Obama visits a troubled East Asia

US President Barack Obama waves as he gets off Air Force One upon his arrival at Haneda Airport in Tokyo on 23 April 2014.  (Photo: AAP)

Author: Tobias Harris, Teneo Intelligence

President Barack Obama’s state visit to Japan on 23–25 April comes at a fraught moment for the US–Japan relationship.

The cautious US response first to China’s declaration of an air defence identification zone in November and then to Russia’s annexation of Crimea have Japanese elites concerned about what the US would do if China were to seize the disputed Senkaku/Diaoyu Islands in the East China Sea. Read more…

US to Japan, South Korea: stop arguing and get on with it

Shinto priests walk out from the outer shrine after they administer a Shinto rite Kiyoharai on the first day of the three-day spring festival at the controversial Yasukuni war shrine in Tokyo on 21 April 2014. (Photo: AAP)

Author: Andrew Horvat, Tokyo

On 6 March, the Obama administration sent a strong message to Japan and South Korea to work out their differences over history. Speaking on Japanese television, US Ambassador to Tokyo Caroline Kennedy said, ‘I’m sure President Obama will be very, very happy with the progress they will make’.

Read more…

Why China stands to benefit from ambiguity on Crimea

Russian President Vladimir Putin (R) and his Chinese counterpart Xi Jinping (L) take part in video conference in Sochi, Russia, in February 2014 (Photo: AAP).

Author: Maria Repnikova, Asan Institute for Policy Studies and Georgetown University

From the outset of the Russia–Ukraine escalation, Russian official sources claimed to have secured China’s support. Most recently, following Russia’s official annexation of Crimea, President Vladimir Putin thanked China and India, which abstained from the UN Security Council vote condemning Russia.

In reality, however, Russia’s projection of China’s stance in this crisis has been misconstrued, as China consistently favoured strategic ambiguity Read more…

India’s Look East policy in need of a relook

Prime Minister of India Manmohan Singh listens during the 7th East Asia Summit plenary session as part of the 21st ASEAN summit in Phnom Penh, November 2012. (Photo: AAP).

Author: Tridivesh Singh Maini, New Delhi

Does India’s foreign policy suffer from alack of consistent and innovative outreach policies in Southeast Asia?

At a recent East-West Centre conference in Yangon, most participants seemed to feel the answer was yes. Such criticisms are worth mentioning because India’s immediate neighbours, such as Nepal and Sri Lanka often complain that New Delhi intervenes a touch too much in their internal affairs. Some go so far as to argue that China, in spite of being more powerful than India, does not exhibit the same hegemonistic tendencies. Read more…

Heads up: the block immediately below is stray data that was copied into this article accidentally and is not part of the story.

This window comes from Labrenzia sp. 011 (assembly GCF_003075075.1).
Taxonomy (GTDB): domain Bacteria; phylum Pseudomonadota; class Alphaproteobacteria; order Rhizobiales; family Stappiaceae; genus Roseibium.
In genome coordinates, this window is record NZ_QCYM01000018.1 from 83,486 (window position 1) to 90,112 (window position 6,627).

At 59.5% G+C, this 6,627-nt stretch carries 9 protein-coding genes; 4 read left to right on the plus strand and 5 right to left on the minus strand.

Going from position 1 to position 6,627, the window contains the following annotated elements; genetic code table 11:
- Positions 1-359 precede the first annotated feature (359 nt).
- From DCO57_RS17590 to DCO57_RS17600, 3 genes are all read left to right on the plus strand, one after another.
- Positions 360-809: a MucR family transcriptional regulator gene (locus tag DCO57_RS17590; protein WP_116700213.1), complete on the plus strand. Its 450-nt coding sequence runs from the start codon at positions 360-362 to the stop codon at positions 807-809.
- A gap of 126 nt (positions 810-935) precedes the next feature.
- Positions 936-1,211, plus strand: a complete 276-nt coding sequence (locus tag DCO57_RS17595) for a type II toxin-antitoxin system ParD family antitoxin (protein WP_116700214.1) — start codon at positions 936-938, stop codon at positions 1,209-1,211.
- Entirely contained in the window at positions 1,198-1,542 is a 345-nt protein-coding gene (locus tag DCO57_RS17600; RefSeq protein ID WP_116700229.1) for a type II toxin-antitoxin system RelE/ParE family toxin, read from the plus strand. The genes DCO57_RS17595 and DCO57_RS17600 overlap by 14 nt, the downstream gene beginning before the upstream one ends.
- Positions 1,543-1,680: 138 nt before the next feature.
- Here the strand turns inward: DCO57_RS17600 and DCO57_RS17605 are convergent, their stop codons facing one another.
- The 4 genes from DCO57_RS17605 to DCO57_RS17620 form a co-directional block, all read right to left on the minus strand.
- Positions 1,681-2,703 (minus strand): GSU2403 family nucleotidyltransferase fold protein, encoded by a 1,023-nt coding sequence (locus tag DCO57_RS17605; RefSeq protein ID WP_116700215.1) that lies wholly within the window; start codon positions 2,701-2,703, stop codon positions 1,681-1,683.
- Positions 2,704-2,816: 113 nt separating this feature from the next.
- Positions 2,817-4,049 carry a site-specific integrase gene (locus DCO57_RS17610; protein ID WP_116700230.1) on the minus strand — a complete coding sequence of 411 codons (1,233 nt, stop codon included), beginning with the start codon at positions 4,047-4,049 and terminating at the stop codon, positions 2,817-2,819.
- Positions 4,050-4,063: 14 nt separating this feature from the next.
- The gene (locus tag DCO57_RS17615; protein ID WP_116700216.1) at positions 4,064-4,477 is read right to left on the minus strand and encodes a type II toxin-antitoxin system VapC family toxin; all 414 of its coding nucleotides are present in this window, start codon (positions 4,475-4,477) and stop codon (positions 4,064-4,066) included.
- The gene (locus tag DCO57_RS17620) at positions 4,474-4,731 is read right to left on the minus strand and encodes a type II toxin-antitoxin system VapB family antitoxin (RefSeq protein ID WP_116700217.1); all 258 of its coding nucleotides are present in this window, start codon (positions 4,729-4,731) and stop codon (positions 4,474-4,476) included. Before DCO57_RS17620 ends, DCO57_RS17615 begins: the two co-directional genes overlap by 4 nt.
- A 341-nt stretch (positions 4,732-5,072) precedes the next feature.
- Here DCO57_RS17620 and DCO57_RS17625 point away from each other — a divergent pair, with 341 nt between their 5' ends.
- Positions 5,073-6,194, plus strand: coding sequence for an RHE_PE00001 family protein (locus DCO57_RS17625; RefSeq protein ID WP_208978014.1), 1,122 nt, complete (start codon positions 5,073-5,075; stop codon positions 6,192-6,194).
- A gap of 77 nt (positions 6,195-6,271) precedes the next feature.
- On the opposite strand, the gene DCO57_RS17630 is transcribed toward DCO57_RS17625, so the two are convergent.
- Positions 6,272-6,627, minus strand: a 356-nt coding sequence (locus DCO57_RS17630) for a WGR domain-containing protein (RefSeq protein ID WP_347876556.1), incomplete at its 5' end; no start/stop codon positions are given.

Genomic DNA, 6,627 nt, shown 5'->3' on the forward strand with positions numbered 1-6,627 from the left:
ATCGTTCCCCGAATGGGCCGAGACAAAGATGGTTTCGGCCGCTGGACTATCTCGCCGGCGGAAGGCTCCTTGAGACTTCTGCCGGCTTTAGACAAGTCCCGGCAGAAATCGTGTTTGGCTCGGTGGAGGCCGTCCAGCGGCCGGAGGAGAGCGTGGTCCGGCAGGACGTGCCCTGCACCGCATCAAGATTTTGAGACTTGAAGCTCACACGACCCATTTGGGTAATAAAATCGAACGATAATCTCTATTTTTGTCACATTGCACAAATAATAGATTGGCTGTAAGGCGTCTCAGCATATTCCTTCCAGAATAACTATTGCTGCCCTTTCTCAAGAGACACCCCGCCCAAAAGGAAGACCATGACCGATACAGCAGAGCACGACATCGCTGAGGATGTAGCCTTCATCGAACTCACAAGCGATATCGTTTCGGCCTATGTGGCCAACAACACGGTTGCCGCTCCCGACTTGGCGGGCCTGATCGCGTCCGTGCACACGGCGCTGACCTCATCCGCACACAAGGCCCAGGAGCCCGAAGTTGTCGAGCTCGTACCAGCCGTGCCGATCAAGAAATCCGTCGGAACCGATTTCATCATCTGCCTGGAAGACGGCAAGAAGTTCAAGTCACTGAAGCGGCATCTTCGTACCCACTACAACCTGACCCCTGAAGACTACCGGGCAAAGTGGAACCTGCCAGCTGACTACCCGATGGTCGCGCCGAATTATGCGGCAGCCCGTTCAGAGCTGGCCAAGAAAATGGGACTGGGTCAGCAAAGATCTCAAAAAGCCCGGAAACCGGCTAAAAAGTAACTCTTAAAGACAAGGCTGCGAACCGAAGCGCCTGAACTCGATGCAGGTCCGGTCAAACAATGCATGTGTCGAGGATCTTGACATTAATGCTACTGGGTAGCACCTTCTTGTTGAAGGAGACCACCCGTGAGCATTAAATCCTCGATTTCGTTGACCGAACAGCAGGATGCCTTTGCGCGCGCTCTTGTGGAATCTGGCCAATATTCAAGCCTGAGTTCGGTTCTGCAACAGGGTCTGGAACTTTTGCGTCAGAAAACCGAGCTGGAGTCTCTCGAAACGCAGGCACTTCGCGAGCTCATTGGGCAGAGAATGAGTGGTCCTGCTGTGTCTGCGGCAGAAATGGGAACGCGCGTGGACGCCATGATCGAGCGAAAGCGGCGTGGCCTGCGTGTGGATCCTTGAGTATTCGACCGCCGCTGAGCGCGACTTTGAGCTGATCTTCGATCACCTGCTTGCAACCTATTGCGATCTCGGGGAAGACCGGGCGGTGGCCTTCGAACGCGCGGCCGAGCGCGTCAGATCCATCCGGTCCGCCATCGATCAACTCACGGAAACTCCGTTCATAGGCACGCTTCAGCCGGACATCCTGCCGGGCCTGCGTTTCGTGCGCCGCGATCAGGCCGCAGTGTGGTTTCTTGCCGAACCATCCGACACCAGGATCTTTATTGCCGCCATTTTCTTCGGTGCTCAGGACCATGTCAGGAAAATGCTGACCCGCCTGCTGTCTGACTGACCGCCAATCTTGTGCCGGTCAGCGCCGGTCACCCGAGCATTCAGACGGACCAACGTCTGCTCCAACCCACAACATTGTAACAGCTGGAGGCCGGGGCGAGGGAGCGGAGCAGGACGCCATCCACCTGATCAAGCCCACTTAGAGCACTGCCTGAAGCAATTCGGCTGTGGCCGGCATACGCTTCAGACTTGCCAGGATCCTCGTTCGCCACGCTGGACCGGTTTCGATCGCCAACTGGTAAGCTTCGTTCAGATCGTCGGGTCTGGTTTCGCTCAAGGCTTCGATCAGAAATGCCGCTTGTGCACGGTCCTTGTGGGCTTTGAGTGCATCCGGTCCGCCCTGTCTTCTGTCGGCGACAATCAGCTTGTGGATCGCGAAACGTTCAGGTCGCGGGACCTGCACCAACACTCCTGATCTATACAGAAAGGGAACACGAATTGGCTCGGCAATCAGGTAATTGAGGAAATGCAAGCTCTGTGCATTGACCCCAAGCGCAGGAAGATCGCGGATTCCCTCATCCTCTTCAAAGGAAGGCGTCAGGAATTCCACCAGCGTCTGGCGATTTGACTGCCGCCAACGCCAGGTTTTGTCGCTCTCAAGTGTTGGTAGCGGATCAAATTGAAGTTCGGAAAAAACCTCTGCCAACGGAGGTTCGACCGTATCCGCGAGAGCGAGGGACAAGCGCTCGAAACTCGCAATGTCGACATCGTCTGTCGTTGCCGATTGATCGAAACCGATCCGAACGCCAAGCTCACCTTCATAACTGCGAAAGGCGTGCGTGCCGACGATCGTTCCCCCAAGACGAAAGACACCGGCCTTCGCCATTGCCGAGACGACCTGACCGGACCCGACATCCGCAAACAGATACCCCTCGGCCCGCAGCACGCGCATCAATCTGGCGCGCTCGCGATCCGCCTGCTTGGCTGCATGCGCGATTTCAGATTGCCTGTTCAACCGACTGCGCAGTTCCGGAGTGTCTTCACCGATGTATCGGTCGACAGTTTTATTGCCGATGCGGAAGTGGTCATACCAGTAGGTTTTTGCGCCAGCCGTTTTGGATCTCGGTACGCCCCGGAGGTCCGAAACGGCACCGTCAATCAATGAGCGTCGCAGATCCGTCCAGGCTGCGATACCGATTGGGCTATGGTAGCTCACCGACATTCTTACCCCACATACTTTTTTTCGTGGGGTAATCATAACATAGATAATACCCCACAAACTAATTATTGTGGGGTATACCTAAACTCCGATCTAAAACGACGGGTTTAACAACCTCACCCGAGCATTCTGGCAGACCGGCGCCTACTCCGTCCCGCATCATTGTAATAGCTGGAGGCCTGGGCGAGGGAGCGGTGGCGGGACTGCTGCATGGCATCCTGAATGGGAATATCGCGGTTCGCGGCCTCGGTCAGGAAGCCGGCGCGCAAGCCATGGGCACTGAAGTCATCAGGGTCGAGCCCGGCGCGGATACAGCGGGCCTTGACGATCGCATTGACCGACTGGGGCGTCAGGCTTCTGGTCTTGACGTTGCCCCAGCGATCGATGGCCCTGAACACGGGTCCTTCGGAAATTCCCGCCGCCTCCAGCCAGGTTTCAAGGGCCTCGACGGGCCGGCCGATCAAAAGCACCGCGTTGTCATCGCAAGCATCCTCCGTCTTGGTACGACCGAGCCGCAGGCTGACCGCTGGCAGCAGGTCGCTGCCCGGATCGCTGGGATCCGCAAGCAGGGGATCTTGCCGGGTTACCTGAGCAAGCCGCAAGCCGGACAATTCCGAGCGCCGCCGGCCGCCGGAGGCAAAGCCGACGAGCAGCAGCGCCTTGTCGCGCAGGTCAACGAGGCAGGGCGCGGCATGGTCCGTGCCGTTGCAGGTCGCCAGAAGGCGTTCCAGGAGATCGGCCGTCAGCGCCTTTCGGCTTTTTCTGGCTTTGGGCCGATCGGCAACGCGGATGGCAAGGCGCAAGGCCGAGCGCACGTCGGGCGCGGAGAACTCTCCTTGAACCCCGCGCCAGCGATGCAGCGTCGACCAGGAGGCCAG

Family reunions belie future of the Korean peninsula

North and South Korean family hold hands at a bus as they leave after the inter-Korean family reunion meeting at Mount Kumgang resort, North Korea, 25 February 2014. (Photo: AAP).

Author: Andrew Kwon, Lowy Institute for International Policy/Center for Strategic and International Studies

The Republic of Korea (ROK) and the Democratic People’s Republic of Korea (DPRK) held their first family reunions in three years on 20 February 2014. But the event does not hail the beginning of a grand renewal in relations — the world has been here before and the important underlying factors that have undermined enhanced relations before, as highlighted by the recent exchange of fire along the western maritime border, remain unchanged. Read more…

Strategic ambiguity a hazard for Asian security

US Secretary of Defense Chuck Hagel speaks during a news conference on the flight deck of the USS Anchorage after a tour at Pearl Harbour with his counterparts from Southeast Asia. (Photo: AAP).

Author: Richard A. Bitzinger, NTU

One of the most dangerous challenges facing the Asia Pacific is ambiguity — particularly strategic ambiguity on the part of the two most important players in Asian security, the United States and China. How these two nations engage with each other is ultimately of paramount importance to regional security. Therefore, it is crucial that they make their intentions crystal clear, not only to each other but to the other Asia Pacific nations as well. Read more…

Is Vietnam’s bamboo diplomacy threatened by pandas?

Russian President Vladimir Putin talks with Vietnamese President Truong Tan Sang as they attend the cooperation signing ceremony between Russia and Vietnam at the Presidential Palace in Hanoi, Vietnam in November 2013 (Photo: AAP).

Author: Thuy T. Do, ANU

Vietnam is maximising its political leverage with ‘clumping bamboo’ diplomacy. Although Thailand is famous for its skilful ‘bamboo diplomacy’ — always solidly rooted but flexible enough to bend whichever way the wind blows to survive — the Vietnamese have found another diplomatic philosophy to engage great powers. Read more…

Mongolian foreign policy: a small state with big aspirations

Chinese Foreign Minister Wang Yi shakes hands with Mongolian Foreign Minister Luvsanvandan Bold after they signed agreements at China's Ministry of Foreign Affairs in Beijing, 16 January, 2014. (Photo: AAP)